WALNUT CREEK, CA -- A powerful set of computational tools established to ease the visualization and exploration of genomes flooding the public domain is now available in IMG Version 2.3 -- the Integrated Microbial Genomes (IMG) data management system hosted by the U.S. Department of Energy Joint Genome Institute (DOE JGI).
The content of IMG 2.3, upgraded with new microbial genomes from the Version 23 release of the National Center for Biotechnology Information (NCBI) Reference Sequence (RefSeq) collection, now includes fungi, protists (eukaryotic unicellular organisms), and plant genomes to enhance the breadth of comparative analysis. A new addition of particular interest to DOE is Pichia stipitis CBS 6054, a fungus with the exceptional capability to ferment xylose, five-carbon wood sugar, and yield high levels of ethanol.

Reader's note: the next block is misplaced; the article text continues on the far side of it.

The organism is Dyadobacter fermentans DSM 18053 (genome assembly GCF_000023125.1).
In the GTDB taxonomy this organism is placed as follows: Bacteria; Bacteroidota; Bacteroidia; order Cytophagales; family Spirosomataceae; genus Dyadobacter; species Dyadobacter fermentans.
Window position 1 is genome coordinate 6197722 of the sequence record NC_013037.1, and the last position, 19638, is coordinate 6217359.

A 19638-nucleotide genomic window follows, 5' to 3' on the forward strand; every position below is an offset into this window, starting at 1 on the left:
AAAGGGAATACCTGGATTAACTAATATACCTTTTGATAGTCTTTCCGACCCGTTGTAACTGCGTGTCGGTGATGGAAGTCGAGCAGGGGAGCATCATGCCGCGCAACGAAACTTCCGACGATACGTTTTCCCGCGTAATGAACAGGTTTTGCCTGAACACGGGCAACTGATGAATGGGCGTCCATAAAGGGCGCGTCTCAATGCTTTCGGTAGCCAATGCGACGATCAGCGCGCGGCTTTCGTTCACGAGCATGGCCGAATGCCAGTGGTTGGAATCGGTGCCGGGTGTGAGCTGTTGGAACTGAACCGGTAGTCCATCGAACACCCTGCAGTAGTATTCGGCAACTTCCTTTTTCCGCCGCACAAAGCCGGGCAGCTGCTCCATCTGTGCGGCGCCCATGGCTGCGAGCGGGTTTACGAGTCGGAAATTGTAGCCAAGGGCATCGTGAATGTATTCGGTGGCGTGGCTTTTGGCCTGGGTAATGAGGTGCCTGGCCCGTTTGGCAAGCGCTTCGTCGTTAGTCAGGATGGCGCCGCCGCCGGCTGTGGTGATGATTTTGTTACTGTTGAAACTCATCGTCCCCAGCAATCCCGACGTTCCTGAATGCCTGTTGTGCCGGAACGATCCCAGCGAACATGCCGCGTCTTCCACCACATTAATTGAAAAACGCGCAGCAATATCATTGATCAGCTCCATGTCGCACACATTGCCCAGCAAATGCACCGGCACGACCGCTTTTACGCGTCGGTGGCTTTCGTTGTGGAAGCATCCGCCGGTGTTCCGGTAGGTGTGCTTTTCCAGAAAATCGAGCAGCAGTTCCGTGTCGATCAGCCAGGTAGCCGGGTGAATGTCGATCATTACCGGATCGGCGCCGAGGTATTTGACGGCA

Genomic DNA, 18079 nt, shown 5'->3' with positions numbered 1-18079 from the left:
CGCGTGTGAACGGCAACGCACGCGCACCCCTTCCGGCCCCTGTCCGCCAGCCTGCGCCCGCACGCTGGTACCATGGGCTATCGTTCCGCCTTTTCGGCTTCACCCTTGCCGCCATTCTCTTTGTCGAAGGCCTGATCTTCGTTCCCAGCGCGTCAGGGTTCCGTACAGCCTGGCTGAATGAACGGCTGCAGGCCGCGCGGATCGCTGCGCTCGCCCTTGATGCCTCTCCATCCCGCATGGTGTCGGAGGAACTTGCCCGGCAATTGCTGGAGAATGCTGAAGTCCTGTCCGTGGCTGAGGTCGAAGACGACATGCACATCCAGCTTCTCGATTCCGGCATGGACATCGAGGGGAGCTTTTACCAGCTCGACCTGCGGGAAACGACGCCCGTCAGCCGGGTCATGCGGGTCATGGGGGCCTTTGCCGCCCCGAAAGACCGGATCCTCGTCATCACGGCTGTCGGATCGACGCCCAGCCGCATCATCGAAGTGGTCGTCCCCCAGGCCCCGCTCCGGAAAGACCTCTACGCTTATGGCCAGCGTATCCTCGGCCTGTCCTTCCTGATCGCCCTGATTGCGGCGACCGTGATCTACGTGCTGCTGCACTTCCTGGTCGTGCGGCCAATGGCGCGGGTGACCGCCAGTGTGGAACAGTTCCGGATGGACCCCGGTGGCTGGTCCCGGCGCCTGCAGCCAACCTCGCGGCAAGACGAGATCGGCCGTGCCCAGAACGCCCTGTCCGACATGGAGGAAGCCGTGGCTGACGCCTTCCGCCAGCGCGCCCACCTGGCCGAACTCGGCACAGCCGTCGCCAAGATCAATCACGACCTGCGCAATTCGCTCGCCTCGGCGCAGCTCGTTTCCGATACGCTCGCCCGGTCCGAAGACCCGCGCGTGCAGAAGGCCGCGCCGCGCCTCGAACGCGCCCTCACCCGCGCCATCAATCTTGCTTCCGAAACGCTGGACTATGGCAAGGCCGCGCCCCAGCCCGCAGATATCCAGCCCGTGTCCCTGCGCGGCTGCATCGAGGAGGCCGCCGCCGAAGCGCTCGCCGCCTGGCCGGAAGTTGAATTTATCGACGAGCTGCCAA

"Using comparative approaches is a powerful means to increase our understanding of gene function," said Scott Baker, a Senior Research Scientist on the Fungal Biotechnology Team at Pacific Northwest National Laboratory. "My research is centered on fungi, so I am employing IMG 2.3 to advance our efforts to identify relevant pathways in fungi for bioenergy applications."
Baker and his colleagues, building on the pioneering work on fungal model systems that led to such biotechnology workhorses as Aspergillus niger, are currently investigating Aspergillus terreus, now incorporated in IMG 2.3, for its ability to produce itaconic acid. Products generated from itaconic acid via chemical catalysis could be used to displace petroleum-derived chemicals. This and other organic acids that can be produced by fungi and other microbes are highlighted in the DOE Energy Efficiency and Renewable Energy (EERE) Office of the Biomass Program sponsored "Top Value-Added Chemicals From Biomass" study performed jointly by PNNL and the National Renewable Energy Laboratory (htt
|Contact: David Gilbert|
DOE/Joint Genome Institute